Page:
This isn’t the first time. Nor will it be the last. Every single time a bomb goes off, or a Muslim man indulges in mass shooting, without fail the first thing you hear is: Why are Muslims silent? The demand for condemnations comes instantaneously: 9/11 and Paris, Akshardham and 26/11. Even at the time of Malegaon, Samjhauta and Mecca Masjid, in which Muslims were killed, and as investigations showed, the suspects were not Muslims.
While I appreciate Muslims condemning these brutal and inhuman acts, let me confess that I am wary of its politics. The politics of condemnation essentially means that each time we are being asked to prove our basic decency—as though somehow we are not moved by human tragedy. It hints at guilt by association unless we prove otherwise by shouting from the rooftops that we condemn bloodshed. Besides, it ignores the heterogeneous nature of Muslim communities.
The fact remains that Muslims in India and elsewhere have been condemning these acts continuously and spontaneously: fatwas have been issued against terrorism calling it un-Islamic; several conferences against terrorism has been organised by Muslim groups and ulema; and signature campaigns against ISIS have been carried out, and not just by ‘moderate’ but traditional and practising Muslims. But what has been the result: zero. Neither has it been able to stop acts of terror nor has it been able to persuade the masses that Muslims are against terrorism.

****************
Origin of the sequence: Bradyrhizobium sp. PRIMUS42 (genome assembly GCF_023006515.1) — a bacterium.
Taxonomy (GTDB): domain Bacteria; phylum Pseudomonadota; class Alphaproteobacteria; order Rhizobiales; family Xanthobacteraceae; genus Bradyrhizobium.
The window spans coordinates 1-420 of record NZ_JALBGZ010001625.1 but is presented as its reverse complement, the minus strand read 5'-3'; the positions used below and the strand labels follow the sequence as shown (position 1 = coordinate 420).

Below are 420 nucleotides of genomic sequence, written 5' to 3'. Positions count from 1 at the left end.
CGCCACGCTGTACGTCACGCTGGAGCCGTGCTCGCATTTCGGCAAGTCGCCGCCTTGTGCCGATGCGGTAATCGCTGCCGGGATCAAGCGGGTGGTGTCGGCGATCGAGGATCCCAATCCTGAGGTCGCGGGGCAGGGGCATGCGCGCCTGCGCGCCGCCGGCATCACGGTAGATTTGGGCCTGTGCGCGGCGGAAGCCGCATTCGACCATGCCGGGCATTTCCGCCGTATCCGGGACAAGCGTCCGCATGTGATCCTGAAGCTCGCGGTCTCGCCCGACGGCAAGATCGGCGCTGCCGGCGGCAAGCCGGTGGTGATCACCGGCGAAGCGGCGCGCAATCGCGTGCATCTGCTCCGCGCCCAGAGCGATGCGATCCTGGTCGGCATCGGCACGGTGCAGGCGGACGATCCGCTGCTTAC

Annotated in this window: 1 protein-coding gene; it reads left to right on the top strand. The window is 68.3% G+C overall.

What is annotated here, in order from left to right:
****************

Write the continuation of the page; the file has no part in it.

The question is: what should be done? At the cost of sounding a Muslim apologist, let me say: it is time to accept and understand that ‘terrorism’ is not just a ‘Muslim-only’ problem but a problem of a larger politics which cuts across the religious and ideological spectrum. So, instead of focusing on religious aspects, we should focus on the political aspects. Inherent in religion is the potential for both inspiring people to indulge in violent activities as well to fight for justice and peace.
Whether Islam is a religion of peace—or not—is not the issue; and little will be gained by quoting and counter-quoting texts and verses. The attraction that violent death—to oneself and to others—holds for some young men cannot be reduced to the promise of 72 virgins in jannat. Hold this view if you will, it won’t solve the problem.
Unless we recognise and address the political aspects of terrorism, we will be beating around the bush. And the political reasons are quite complex and need to be dealt with carefully. Otherwise, in the name fighting terrorism, we might end up siding with another kind of terror. And this we have already witnessed in the framing of innocent Muslim youths in India in the name of a war on terror. We must not forget that a war, no matter how noble its intention, can’t be suppressed with another war. It can only further displace, marginalise, terrorise and ruin people’s lives. That should be avoided.
(Mahtab Alam is a social activist and writer, formerly with Amnesty India.)